Grown-up Jesus will tell you to love some people you don’t even like.
Grown-up Jesus says you have some problems trusting Him.
This may offend you.
In many ways, being offended by Jesus could make your life a lot easier.
Like John, being offended by Jesus could save you from trouble and persecution,
And keep you from losing friends.
Being offended by Jesus could free up some time in your calendar and in your budget.
Being offended by Jesus could even make you feel smarter and more cultured.
Being offended by Jesus means you can also be offended by me, and the Word I preach.
As He said: “He who hears you, hears me.”
It can happen in other ways, though.
You might be offended when Jesus does not behave the way you expect Him to.
Case in point: not only does Jesus let John remain in prison;
But He allows him to get his head chopped off on Herod’s birthday,
And then served as a party favor.
It’s not all that different for you.
There are, no doubt, some things you would like Jesus to rescue you from as well:
From grief, anxiety and loss,
To pain that seems to have no purpose;
From an apparent disruption of your plans and dreams;
To the very real possibility that your life won’t end up the way you’d hoped.
And if it seems that the rescue is delayed or even cancelled,
Then it can feel as if Jesus is either trying to offend you,
Or, worse, He just doesn’t care.
So it might come off as cheap when, in the midst of all sorts of pain,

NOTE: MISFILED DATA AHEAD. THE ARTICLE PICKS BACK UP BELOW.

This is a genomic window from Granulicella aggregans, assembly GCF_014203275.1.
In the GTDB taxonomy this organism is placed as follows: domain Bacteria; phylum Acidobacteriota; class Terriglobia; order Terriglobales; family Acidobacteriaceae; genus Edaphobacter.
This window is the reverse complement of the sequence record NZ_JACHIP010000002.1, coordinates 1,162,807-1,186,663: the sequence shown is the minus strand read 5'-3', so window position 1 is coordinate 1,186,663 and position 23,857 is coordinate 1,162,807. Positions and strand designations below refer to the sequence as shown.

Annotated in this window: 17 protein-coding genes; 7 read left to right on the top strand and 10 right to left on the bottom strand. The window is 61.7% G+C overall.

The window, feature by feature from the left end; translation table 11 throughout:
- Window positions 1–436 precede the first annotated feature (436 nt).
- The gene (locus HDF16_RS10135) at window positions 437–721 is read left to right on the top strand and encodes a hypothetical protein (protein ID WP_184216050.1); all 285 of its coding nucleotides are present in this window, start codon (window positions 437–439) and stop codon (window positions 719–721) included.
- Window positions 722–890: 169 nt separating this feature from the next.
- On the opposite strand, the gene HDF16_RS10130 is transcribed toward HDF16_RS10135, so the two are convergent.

Jesus says something like, “Blessed is the one who is not offended by Me.”
He does not care for you any less than He cares for His cousin, John,
Who would really like to see things going differently;
Who would like to see his disciples return with Jesus in tow, and not just a message.
But that message is enough.
Because the report that the blind receive sight,
And the lame walk,
That the lepers are made clean,
That the deaf hear and the dead are pulled up out of the grave,
That the poor having the Gospel preached:
That report means that Isaiah’s prophecies are being fulfilled.
That Jesus is the one John was looking for.
That Advent really is ending.
And God’s Kingdom has come to earth.
It means that He really does care.
It means God cares enough about him and everyone else,
To join us here in this broken world,
So that we could join Him in His new creation.
When I first began writing this sermon, I thought that it would be a really nice and convenient turn of phrase to wrap all of that up by saying,
“Jesus isn’t offended by you.”
I even wrote it down and circled it.
But that’s wrong.
Jesus is offended by you.
The word He uses to say so is one that I think you’ll recognize.
We translate it as “offense,” but in Greek it is σκανδαλισθῇ “scandalized.”
That’s what the cross is.
That’s where Jesus is caught up in your scandal.
For every time you were scandalized by Him and His Word
His preachers, and His Church,
His Name, and His Gifts,
His Love, and His Discipline;
For all the times you were offended, embarrassed, or scandalized by Him,
He is scandalized by you.
On the cross, Jesus has your scandals and offenses heaped upon Him.
There He is scandalized, offended, and crucified, by you and for you;
So that you would be free from scandal, free from shame, and free from offense.
Jesus doesn’t care about you any less than He cares for John.
And so He has brought you here to receive the same report.
You were blind, but Jesus has given you eyes to see.
You could not walk to Jesus, but He has come to you.
Like lepers you were unclean; and so He has washed you in Holy Baptism.
You were deaf to His voice, but He has given you ears to hear.
You are the poor and needy, and you will remain so;
That you would always have Christ’s Good News preached to you.
Blessed are you who are not offended by Him.